After four years of hard work, graduating students at the David Geffen School of Medicine at UCLA stand together and recite the Hippocratic Oath before officially beginning their careers as physicians. The oath is considered a mainstay of the ethics and values that guide Western medicine. But the content of the oath has changed in the more than 2,500 years since Hippocrates first wrote it. A modern Hippocratic Oath takes much of the same values as the original but has adapted over time to meet the needs of modern medical practice and shifts in societal values.
Modernizing the Hippocratic Oath
Written in the 5th century B.C., the Hippocratic Oath is one of the oldest documents in history. At its writing, it was intended to be a binding covenant, but today's version is a promise to uphold the art of medicine, always acting in the patient's best interest.
In today's graduation ceremonies, students typically recite some variation of one of three updated versions of the oath:
At the David Geffen School of Medicine at UCLA, the oath students recite has undergone changes since 1955. The latest revision was in 2013, when students recited a version of the oath adapted by the late Dean Emeritus Sherman Mellinkoff.
How the oath applies today
Much of the oath has been changed from its original form to suit the shifts in medical practice and society over centuries. For example, the original oath swears by Apollo and other Greek gods of medicine. Today's oaths simply begin with a promise to uphold the following principles or to swear "by whatever each of us holds most sacred." The Association of American Physicians and Surgeons lists many oaths that have been used.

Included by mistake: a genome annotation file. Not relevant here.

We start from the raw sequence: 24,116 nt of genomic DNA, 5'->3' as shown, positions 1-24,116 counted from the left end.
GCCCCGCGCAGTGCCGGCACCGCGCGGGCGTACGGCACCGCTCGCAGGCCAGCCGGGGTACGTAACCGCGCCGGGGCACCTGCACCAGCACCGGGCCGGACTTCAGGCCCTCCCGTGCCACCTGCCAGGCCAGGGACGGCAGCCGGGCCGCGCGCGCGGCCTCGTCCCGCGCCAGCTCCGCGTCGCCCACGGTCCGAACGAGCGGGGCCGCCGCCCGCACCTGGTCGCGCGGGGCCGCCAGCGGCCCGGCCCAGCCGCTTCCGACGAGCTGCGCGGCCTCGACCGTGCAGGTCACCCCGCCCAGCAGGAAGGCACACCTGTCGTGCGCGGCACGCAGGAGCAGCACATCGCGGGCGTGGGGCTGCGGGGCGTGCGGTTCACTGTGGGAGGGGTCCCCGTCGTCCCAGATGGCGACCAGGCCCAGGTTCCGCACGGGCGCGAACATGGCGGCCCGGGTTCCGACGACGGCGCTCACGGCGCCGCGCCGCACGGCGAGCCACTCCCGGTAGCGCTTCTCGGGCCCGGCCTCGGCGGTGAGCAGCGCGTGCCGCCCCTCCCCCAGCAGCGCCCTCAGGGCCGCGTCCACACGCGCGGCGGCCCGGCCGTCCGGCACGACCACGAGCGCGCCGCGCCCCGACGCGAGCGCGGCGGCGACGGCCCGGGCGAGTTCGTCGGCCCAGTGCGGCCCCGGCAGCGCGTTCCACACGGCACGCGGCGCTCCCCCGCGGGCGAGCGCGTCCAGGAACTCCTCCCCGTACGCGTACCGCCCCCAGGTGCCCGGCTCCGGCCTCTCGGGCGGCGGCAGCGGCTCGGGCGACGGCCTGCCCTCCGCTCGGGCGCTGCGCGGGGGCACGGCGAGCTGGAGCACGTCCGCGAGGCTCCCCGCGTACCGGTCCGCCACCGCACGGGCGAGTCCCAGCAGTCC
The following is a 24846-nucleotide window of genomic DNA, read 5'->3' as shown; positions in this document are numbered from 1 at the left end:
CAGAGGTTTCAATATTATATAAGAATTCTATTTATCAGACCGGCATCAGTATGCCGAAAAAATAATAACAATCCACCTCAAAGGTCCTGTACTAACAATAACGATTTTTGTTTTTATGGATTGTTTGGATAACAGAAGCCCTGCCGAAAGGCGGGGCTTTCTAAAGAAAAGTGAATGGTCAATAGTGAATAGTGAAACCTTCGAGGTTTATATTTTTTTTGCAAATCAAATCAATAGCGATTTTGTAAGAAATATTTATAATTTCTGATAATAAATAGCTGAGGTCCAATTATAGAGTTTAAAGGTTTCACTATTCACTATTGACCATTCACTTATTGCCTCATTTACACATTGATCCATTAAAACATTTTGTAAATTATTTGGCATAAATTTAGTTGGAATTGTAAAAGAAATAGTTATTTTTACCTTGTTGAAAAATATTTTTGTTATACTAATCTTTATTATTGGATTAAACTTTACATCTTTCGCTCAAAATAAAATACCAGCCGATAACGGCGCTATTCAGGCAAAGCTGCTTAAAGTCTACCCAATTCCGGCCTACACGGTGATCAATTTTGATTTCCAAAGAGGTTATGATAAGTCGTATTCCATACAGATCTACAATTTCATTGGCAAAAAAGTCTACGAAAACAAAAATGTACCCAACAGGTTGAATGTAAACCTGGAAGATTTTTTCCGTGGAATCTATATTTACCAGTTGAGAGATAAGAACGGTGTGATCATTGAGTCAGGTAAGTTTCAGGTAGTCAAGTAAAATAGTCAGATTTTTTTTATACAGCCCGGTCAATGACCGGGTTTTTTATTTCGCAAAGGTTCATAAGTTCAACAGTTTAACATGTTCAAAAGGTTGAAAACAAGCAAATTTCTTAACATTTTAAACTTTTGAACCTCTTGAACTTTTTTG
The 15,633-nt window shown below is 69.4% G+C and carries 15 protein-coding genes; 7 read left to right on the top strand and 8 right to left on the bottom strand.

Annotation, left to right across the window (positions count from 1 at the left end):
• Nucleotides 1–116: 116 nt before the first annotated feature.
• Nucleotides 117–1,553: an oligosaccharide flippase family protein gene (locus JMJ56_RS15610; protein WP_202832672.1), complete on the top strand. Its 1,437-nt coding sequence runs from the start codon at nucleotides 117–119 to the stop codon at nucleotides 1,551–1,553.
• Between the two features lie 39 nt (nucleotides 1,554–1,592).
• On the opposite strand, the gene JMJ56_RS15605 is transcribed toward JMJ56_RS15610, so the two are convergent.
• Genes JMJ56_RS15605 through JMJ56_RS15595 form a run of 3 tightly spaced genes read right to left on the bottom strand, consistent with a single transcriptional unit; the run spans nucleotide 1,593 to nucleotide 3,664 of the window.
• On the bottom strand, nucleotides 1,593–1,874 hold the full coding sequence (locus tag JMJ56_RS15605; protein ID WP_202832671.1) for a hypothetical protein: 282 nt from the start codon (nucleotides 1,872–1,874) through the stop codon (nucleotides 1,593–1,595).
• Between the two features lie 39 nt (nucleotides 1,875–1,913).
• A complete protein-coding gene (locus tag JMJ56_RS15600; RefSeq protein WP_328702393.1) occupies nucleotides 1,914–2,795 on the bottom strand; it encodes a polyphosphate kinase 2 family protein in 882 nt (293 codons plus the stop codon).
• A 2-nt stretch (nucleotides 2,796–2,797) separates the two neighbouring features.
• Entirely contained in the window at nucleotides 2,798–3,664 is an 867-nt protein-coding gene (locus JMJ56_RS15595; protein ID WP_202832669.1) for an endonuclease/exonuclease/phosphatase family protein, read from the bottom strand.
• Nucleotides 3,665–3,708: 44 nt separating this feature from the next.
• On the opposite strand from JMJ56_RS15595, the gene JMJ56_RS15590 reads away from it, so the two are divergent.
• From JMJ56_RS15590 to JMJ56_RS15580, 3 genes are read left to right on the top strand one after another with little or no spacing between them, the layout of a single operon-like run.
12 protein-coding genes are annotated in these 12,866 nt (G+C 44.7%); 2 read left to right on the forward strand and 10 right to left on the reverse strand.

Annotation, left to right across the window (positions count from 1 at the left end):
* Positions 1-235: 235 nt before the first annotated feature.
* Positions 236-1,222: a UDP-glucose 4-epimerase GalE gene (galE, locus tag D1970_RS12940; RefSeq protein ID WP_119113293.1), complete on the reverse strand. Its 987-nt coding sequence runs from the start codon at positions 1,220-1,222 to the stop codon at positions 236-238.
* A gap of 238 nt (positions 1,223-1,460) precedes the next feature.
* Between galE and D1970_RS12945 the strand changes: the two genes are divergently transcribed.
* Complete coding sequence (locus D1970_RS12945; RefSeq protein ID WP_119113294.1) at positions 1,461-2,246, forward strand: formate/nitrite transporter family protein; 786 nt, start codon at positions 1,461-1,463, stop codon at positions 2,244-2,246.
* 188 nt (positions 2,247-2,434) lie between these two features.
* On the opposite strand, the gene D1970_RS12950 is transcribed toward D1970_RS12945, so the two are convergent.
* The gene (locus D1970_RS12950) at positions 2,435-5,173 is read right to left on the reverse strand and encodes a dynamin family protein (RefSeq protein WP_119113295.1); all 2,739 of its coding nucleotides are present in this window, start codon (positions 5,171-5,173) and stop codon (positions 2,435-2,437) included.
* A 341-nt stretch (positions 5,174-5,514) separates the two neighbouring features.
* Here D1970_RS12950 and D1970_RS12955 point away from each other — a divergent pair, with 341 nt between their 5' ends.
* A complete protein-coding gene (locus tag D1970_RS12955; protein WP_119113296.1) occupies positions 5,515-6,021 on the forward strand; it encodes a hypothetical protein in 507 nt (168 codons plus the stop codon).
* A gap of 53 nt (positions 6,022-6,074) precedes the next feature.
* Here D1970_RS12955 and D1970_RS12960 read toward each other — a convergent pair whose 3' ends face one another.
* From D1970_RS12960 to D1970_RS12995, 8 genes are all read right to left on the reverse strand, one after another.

Despite how much time has passed, the core values of the oath have held throughout the different iterations. While modern versions may vary slightly, all versions promise to act in the best interest of the patient and to protect patient privacy.
Protecting patient privacy was a key component of the original oath, swearing to keep secret anything one may see or hear in the course of treatment. Most modernized versions of the Hippocratic Oath still promise to keep the secrets of patients. Even in a digital world, where it's easy to access and share information, this value has been a mainstay of physician practice and carries into much of the policies seen today.
In keeping with the original, many oaths also promise to work together with other physician specialists and to aim for prevention, keeping people well in addition to healing the sick. Modern Hippocratic Oaths also celebrate and respect the diversity of the current society.
Dr. Christine Thang, a 2015 graduate of the David Geffen School of Medicine at UCLA, said the oath is a reminder that a physician's job is to "treat not just the diseases we encounter but to think of each individual patient as a whole person."
By Patricia Chaney
Photo courtesy of Wikimedia Commons.